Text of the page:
Outside broadcasts are important to the TV industry and viewers alike. This is illustrated by how much of the schedule is taken up with live or recorded coverage of sports, concerts and other outdoor events. In any given year, there will be at least one big one-off or occasional event, as well as weekly sporting fixtures, music festivals and current affairs or entertainment programs.
The big ones for 2012 are the London Olympics and Paralympics and the Diamond Jubilee of Queen Elizabeth II in the UK, and the European football championships, which are being hosted jointly by Poland and Ukraine. Events like these sit on top of the regular contracts for the OB companies, most of the larger of which have fleets on average between nine and 12 trucks. This means they have the capacity and capability to cope with additional work.
Richard Yeowart, managing director of Arena Television, based in the southeast of England, predicts that 2012 “will be a record year for the UK OB sector.” In addition to its “bread-and-butter” contracts for the BBC, ITV, ESPN, Sky and Five, Arena will be working on the Diamond Jubilee for the BBC, London 2012 for Olympic Broadcasting Services (OBS) and Euro 2012 for UEFA.
Arena has 14 OB units, so it has not built any new vehicles specifically for these contracts. Last year, it added OB14, a 17.5m, articulated truck that can accommodate up to 16 cameras and features the first Lawo digital audio console to be installed in a British scanner. The vehicle was designed more for ad-hoc work — theatre, music and light entertainment (LE) — rather than sports. Among its first outings was the Royal Wedding of Prince William and Kate Middleton.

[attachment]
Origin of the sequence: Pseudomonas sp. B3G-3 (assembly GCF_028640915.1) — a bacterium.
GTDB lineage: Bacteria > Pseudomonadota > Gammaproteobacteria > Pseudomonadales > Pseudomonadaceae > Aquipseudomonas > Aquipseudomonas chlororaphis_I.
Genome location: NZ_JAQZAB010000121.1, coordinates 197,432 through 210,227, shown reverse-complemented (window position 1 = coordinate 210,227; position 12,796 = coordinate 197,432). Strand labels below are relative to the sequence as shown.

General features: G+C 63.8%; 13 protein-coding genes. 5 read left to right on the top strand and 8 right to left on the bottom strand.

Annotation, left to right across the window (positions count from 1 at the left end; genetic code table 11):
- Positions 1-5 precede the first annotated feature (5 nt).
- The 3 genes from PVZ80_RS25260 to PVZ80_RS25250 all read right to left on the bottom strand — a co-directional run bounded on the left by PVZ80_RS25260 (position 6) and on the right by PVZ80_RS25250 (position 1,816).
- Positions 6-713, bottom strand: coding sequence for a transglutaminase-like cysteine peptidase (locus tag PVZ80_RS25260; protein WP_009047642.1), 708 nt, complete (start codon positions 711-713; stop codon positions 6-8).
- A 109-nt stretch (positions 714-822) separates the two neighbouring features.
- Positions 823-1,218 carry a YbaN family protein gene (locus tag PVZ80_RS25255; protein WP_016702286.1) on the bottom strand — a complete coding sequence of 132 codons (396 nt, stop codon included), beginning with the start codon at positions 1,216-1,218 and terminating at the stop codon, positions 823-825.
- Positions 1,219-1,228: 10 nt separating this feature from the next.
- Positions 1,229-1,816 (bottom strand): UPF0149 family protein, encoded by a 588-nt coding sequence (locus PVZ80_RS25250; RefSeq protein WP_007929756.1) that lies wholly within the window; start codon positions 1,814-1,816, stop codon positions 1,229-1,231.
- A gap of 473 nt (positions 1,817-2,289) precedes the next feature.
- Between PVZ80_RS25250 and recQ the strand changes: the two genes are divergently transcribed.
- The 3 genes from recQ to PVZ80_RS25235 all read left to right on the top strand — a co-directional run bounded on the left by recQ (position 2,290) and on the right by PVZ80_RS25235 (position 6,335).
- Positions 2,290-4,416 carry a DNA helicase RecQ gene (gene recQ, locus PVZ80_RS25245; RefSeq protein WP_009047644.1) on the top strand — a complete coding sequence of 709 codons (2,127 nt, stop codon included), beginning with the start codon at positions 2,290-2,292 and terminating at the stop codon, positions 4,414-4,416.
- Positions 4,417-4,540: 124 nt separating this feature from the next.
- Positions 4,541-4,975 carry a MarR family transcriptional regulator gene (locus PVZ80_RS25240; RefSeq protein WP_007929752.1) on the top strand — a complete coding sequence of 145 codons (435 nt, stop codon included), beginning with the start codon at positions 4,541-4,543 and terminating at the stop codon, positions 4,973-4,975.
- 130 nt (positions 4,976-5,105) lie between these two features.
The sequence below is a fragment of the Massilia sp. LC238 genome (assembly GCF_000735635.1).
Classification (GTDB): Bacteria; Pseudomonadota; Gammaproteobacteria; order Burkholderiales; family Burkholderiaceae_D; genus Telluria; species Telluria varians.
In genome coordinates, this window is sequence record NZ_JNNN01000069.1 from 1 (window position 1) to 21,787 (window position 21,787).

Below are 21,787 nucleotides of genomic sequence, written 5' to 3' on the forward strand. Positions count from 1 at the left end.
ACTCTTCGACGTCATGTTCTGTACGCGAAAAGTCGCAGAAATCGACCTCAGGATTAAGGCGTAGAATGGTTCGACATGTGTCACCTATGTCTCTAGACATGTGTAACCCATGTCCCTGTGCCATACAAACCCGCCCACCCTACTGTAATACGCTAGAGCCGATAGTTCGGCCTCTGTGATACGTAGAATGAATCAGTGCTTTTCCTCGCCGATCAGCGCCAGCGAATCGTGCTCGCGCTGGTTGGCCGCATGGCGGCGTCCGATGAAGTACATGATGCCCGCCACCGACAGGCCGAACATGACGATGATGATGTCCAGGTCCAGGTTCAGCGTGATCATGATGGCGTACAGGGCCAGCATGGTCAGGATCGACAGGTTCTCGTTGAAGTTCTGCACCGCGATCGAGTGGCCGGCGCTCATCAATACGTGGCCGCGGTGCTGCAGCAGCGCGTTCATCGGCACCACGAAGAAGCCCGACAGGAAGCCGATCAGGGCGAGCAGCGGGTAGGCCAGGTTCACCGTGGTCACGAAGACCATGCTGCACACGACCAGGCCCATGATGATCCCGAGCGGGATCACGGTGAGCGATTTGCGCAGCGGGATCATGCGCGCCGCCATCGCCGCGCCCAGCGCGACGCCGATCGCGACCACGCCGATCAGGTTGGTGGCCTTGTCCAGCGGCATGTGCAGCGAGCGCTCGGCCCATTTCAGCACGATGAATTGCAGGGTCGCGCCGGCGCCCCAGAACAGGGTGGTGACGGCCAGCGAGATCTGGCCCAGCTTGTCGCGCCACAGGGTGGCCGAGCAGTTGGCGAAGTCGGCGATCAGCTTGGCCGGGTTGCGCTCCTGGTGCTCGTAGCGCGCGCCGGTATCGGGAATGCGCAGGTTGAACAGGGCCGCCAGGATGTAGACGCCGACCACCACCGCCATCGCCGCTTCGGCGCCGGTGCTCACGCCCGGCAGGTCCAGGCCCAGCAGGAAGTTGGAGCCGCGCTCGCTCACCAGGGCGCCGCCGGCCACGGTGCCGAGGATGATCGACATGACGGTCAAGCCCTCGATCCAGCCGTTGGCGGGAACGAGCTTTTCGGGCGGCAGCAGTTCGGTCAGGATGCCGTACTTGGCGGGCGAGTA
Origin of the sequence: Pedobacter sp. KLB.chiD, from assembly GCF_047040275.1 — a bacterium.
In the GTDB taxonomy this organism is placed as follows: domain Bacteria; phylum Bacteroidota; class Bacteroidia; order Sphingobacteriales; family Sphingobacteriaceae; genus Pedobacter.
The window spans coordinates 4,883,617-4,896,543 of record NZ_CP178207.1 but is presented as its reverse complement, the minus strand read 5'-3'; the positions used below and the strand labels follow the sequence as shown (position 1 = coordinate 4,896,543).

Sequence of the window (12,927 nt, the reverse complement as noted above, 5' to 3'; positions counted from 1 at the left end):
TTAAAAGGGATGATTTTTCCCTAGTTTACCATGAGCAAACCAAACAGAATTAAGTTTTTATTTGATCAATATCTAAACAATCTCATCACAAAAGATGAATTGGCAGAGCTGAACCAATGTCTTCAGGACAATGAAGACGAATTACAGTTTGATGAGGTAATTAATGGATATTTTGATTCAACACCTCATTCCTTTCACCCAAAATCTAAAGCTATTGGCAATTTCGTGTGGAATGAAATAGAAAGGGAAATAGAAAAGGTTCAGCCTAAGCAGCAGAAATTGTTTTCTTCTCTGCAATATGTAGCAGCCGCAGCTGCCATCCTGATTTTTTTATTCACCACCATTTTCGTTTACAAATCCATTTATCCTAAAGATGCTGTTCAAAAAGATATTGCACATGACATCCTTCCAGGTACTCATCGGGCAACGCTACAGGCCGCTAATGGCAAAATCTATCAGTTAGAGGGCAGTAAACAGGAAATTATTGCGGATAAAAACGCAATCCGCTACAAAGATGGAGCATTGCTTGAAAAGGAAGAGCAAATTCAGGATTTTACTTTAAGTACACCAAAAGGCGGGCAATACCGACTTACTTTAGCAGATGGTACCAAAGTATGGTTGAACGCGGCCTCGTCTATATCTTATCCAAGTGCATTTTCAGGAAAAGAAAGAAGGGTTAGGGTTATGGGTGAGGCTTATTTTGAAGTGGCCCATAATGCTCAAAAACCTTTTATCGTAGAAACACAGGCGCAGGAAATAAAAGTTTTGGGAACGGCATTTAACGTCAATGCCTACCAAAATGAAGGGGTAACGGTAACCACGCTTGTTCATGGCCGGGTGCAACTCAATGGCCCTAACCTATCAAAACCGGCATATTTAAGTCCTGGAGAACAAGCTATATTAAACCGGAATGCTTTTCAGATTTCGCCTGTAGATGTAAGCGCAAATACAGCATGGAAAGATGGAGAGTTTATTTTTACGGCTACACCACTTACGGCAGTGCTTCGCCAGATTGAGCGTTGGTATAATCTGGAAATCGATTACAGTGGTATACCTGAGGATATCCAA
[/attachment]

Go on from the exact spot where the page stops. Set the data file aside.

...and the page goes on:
The indication is that the Diamond Jubilee will be at least three times larger in scale than the Royal Wedding, with trucks from most OB operators working on the events taking place the first weekend of June. Overseas broadcasters will be in attendance, offering work not just for UK facilities companies but, potentially, mainland European operators.
Olympics and Euro 2012
The majority of European OB companies are also gearing up for the two major sports tournaments. The different national components of the Euro Media Group will have 17 trucks at the Olympics, while Euro Media France is one of four OB companies involved with the host broadcast for the Euro championships.
An indication of both the number and diversity of sporting events now covered by broadcasters, and the demand for OB facilities, is illustrated by Euro Media's UK subsidiary CTV's OBs being involved in six events on the opening day of the Olympics, including cricket in the Netherlands and four golf competitions.
Barry Johnstone, managing director of CTV and chief operating officer of the Euro Media Group, says the OB market was “very healthy” in 2011 for all leading suppliers and adds that, for CTV, it was the biggest in company history.
There is some cross-border activity today, but companies need the capacity to operate in this way, says James Clement, sales director of SIS LIVE. He explains that although outside broadcast vehicles themselves are mobile, travelling to work in foreign territories is limited to companies with a large enough infrastructure to support these kinds of operations. It is not always as simple as just sending a vehicle across the border; there are many other considerations to take into account, such as providing a sufficiently experienced and adaptable crew, sourcing local liaisons, health and safety advice and risk assessment, carnets for equipment shipping, full support for the replacement or repair of kit, and so on.